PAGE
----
Later on, in 2017, like with Turkey, a similar agreement was signed with one of three governments of Libya with the hope of closing the Southern route (Toaldo, 2017, p.1). Signing an agreement with countries that are located on the transit migration routes is a short-term solution as human traffickers will just begin to look for different, open routes. However, a long-term solution would be cooperation with the countries of origin of these migrants, as it would address the root of the issue.


Throughout human history, People have migrated for several different reasons such as droughts, illnesses, disasters, wars, and many more. Despite passing time and changing world order, people still move to different locations in search of a better life. There is a well-known fact that nobody could stop a person who has nothing to lose. Taking this fact into account, one should understand that it is impossible to stop migration, instead, those in power should think about how to manage it.




Bade, K. J., 2004. “Legal and Undocumented migration into Europe: Experiences and Challenges”, European Review, Vol. 12, No. 3, 339–375 (2004) © Academia Europaea, Printed in the United Kingdom.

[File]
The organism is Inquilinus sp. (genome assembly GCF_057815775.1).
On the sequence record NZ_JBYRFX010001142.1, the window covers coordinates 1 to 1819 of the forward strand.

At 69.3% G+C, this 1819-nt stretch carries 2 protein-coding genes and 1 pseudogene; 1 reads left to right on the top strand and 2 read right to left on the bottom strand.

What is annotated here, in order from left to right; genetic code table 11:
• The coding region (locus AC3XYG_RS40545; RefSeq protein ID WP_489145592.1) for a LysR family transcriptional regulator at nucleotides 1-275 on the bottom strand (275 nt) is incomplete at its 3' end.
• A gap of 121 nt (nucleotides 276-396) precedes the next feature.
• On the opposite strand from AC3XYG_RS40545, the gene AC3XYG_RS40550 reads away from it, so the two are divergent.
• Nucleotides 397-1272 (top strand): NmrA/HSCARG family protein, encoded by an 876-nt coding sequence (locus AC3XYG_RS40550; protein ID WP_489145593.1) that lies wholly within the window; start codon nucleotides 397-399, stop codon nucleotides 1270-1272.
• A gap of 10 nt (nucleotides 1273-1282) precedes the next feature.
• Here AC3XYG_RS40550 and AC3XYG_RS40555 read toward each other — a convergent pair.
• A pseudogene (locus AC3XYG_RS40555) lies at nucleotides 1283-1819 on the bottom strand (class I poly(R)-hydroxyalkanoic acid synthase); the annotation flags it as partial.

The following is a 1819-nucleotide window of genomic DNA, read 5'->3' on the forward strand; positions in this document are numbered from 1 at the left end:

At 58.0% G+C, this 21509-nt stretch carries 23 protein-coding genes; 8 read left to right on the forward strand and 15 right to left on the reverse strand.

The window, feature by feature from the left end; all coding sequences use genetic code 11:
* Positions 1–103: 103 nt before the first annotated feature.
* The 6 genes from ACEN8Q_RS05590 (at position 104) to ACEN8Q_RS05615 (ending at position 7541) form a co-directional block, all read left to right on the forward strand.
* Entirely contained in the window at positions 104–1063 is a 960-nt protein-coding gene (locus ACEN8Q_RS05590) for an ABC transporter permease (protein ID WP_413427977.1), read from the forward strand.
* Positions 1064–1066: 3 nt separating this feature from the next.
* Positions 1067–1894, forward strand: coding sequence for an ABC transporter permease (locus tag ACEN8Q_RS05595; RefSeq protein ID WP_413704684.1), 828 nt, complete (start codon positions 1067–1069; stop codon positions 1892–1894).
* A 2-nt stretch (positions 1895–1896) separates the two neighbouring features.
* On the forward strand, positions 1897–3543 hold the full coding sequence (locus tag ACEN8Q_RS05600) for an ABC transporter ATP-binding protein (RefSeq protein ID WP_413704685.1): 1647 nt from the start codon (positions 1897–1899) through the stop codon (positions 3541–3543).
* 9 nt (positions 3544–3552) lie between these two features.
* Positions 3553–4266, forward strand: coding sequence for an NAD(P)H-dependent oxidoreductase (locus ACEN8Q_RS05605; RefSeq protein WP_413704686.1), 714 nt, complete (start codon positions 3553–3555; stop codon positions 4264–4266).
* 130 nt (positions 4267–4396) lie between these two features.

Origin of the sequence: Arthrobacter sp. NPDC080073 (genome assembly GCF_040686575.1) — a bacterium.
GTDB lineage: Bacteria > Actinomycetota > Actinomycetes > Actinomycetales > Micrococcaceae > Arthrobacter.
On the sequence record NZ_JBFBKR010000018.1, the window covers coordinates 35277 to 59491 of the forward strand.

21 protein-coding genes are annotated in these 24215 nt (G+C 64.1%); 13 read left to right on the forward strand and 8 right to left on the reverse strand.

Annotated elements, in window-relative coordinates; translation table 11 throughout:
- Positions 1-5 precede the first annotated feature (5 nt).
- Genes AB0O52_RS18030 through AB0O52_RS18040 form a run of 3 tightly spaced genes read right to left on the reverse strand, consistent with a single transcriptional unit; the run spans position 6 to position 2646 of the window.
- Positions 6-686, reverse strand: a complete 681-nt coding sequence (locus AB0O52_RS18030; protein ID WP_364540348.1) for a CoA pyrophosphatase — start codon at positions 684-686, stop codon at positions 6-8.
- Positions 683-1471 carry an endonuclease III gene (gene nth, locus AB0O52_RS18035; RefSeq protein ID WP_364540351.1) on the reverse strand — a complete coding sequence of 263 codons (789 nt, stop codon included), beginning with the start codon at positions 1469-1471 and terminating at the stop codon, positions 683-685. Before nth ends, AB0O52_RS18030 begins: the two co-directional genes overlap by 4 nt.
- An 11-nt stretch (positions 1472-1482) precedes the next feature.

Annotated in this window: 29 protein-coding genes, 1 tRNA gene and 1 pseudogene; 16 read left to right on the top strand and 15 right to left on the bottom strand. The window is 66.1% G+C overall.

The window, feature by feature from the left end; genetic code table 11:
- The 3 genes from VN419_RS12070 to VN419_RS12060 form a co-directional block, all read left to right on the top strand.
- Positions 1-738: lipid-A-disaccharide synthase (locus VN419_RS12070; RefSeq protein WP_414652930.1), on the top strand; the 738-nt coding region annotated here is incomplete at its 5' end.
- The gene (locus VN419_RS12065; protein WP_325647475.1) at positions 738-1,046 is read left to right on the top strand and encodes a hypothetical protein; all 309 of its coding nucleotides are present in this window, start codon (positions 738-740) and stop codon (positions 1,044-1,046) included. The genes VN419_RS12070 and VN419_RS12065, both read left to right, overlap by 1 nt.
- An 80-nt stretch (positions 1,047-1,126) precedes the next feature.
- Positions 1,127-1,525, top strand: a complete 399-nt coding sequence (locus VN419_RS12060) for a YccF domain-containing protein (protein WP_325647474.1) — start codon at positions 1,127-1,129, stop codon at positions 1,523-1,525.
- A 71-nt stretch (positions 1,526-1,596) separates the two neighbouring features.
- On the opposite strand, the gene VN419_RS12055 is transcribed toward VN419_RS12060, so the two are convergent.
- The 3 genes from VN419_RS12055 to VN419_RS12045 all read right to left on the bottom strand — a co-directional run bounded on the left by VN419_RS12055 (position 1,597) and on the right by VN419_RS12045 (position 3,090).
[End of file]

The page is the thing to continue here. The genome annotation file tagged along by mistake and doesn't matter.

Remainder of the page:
Cierco, T. and Silva, J.T., 2016. “The European Union and the Member States: Two Different Perceptions of Border”, Rev. Bras. Polít. Int., 59(1): e003.

European Migration Network, 2006. “Impact of Immigration on Europe’s Societies”.

European Parliament, “Tampere European Council 15 and 16 October 1999 Presidency Conclusions”.

Frontex Risk Analysis for 2017.

Joffe, J., September 29, 2017. “The right is rising and social democracy is dying across Europe – but why?” The Guardian.

Koser, H., 2011. “When is Migration a Security Issue?”, Brookings.

Lasheras, F.B., Tcherneva V., and Wesslau F., 2016. “Return to Instability: How Migration and Great Power Politics Threaten the Western Balkans”, ECFR/163 March 2016

Pazzanese, C., February 27, 2017. “In Europe, Nationalism Rising”, Harvard Gazette.

Sheryazdanova, K., 2015. “Undocumented migration and Fight against Illegal Migration in Member States of the European Union”, Acta Univ. Sapientiae, European and Regional Studies, 8 (2015) 89–102.

The International Council on Human Rights Policy, 2010. “Irregular Migration, Migrant Smuggling and Human Rights: Towards Coherence”, Geneva, Switzerland.

Toaldo, M., 2017. “The EU deal with Libya on migration: a question of fairness and effectiveness”, European Council on Foreign Relations.

Wiese, T., September 25, 2017. “The Far-Right is gaining ground in Europe”, Statista.

Wohlfeld, M., 2014. “Is Migration a Security Issue?”, in Omar Grech and Monika Wohlfeld (eds), Migration in the Mediterranean: Human Rights, Security and Development Perspectives. MEDAC: Malta, 2014.


* Undocumented term is used instead of the term illegal as it is more correct and respected word.